The challenge of finding a New Normal — physical distancing! photo by DICSON on Unsplash

Likewise, most people respect the recommended physical distancing. Walkers move sideways when encountering others on sidewalks or walking trails.  Children remind each other to give space; they measure distance as the length of a pool noodle!

Random social gatherings are in the past. For those of us who are older or have underlying medical issues know going to a gym, to a church/synagogue/mosque, or to a yoga studio is not recommended. The same applies to indoor restaurant meals.

The way we travel and how we think about travelling is different.  Canadian snowbirds aren’t planning winter holidays to sunny places as borders are closed and travel advisories abound. Theatre performances and live sporting events are cancelled. Routine medical appointments happen virtually. Hopefully, there won’t be a complete shutdown of businesses nor another lockdown of citizens. I worry that many businesses, especially restaurants, may not survive as people eat at home, exercise outdoors, attend zoom yoga classes and skip religious services.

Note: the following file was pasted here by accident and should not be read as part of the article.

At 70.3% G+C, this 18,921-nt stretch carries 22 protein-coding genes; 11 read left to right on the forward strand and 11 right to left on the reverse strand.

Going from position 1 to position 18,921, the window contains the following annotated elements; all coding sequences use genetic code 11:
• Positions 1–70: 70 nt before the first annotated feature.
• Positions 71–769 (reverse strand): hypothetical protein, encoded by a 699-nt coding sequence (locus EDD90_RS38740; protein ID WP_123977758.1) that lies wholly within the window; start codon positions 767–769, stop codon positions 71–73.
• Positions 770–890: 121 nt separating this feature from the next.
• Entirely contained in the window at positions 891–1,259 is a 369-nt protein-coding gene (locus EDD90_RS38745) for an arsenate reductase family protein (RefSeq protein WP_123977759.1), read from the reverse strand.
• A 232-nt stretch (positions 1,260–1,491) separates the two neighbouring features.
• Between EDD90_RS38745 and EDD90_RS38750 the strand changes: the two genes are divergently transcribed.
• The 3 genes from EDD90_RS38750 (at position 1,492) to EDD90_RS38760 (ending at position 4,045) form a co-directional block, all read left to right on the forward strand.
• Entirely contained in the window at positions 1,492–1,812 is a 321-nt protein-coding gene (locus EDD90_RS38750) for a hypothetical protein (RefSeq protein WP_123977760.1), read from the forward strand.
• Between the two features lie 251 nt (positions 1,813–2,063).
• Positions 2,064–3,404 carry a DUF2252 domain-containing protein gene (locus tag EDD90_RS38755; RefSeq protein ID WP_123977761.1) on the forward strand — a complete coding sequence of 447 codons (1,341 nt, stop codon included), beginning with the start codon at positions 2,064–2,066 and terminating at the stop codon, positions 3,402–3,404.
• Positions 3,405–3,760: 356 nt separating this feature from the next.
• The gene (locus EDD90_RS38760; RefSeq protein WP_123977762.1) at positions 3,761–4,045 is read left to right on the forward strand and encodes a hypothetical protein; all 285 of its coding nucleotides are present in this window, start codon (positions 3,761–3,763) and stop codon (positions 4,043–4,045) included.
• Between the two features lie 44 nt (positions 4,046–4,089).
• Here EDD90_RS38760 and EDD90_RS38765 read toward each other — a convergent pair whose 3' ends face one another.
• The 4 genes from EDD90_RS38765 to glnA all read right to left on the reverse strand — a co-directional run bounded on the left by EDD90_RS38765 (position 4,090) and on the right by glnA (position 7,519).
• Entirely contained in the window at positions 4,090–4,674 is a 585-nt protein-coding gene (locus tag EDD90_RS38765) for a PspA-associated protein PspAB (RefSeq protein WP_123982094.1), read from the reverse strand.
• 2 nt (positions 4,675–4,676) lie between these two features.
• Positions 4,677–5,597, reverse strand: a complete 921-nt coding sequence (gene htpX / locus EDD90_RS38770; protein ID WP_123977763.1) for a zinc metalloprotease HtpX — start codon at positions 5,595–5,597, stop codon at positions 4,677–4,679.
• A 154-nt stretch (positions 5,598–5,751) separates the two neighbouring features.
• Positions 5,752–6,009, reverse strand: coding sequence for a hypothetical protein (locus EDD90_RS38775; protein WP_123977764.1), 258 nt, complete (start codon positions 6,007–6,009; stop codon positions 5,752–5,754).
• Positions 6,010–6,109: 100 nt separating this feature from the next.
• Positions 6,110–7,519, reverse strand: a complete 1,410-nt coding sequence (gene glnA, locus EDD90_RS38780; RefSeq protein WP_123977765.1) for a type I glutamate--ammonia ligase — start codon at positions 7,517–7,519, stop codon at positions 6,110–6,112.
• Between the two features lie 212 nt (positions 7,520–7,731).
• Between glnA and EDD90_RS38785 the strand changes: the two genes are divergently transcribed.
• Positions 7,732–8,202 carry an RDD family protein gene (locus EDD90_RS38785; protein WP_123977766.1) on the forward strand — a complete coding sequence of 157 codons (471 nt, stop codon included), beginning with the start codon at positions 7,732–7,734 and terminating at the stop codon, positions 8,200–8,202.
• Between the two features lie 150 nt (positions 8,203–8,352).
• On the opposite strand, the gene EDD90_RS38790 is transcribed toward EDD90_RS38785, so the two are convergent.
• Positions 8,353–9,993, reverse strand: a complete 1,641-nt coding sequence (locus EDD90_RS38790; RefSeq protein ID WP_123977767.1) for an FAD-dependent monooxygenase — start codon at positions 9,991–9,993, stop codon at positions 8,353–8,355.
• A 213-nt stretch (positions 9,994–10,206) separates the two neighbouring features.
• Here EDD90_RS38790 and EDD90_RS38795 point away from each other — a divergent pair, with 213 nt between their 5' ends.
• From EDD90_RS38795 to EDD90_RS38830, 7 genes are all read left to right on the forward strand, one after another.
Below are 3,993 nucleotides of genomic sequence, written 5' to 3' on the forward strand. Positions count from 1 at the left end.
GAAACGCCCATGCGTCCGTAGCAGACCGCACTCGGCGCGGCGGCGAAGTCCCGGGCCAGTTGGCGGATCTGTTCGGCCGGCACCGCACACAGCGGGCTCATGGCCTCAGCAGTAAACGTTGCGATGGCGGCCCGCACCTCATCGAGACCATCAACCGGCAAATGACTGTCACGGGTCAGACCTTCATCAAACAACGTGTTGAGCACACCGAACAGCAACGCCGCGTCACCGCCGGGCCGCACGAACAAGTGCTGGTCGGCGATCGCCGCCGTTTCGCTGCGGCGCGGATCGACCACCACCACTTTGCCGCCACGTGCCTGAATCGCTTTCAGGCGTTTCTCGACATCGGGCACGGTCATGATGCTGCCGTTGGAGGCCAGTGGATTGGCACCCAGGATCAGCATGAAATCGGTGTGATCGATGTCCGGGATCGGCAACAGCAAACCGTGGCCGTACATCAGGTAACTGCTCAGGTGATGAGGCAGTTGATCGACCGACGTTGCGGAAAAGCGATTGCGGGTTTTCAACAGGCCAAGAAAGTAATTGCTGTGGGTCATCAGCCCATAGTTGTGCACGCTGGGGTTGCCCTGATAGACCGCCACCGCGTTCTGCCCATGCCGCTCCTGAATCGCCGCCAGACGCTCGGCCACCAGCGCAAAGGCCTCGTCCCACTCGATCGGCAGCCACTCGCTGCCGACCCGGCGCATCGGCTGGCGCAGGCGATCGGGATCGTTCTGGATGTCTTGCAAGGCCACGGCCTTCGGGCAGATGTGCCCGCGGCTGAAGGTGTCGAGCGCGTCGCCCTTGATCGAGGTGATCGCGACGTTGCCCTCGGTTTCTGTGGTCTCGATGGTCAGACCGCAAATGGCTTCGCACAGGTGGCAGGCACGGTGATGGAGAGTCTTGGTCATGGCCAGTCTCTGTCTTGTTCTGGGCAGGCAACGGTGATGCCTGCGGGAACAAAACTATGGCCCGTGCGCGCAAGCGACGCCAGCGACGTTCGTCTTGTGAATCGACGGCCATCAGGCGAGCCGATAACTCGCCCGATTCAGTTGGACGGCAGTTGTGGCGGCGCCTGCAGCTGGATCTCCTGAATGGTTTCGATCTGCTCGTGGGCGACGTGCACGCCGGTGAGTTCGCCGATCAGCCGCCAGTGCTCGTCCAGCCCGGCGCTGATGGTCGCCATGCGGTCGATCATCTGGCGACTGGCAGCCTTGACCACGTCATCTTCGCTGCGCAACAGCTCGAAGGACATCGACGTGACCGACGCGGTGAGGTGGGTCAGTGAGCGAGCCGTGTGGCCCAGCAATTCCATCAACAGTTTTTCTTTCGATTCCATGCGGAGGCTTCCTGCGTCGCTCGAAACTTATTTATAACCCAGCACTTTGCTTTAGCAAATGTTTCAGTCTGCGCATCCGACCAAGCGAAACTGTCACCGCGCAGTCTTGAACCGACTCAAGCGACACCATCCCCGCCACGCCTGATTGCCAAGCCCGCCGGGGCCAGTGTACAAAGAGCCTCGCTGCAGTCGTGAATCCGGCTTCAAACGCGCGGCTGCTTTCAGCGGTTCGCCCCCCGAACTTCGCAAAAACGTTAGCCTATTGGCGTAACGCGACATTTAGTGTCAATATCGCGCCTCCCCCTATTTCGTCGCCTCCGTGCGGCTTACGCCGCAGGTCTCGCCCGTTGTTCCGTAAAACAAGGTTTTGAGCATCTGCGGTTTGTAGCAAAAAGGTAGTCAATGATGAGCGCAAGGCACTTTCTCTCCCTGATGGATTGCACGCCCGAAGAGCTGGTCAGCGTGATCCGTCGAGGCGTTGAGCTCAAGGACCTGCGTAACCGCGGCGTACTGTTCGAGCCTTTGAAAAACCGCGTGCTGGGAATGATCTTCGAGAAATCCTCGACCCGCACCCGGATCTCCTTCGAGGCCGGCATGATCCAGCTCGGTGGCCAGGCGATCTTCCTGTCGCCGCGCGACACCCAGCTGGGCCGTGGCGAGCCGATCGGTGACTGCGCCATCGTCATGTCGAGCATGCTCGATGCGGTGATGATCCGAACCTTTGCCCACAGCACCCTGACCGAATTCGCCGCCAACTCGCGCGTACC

Losses are Challenging

As a coping strategy, it’s important to identify the losses we have experienced.  Many have lost jobs thus having their economic security threatened as well as their self-esteem. Others worry that their employment may be in jeopardy as countries move into recession. Parents struggle with decisions about school attendance or remote learning options. Many small businesses have closed or find their viability under threat.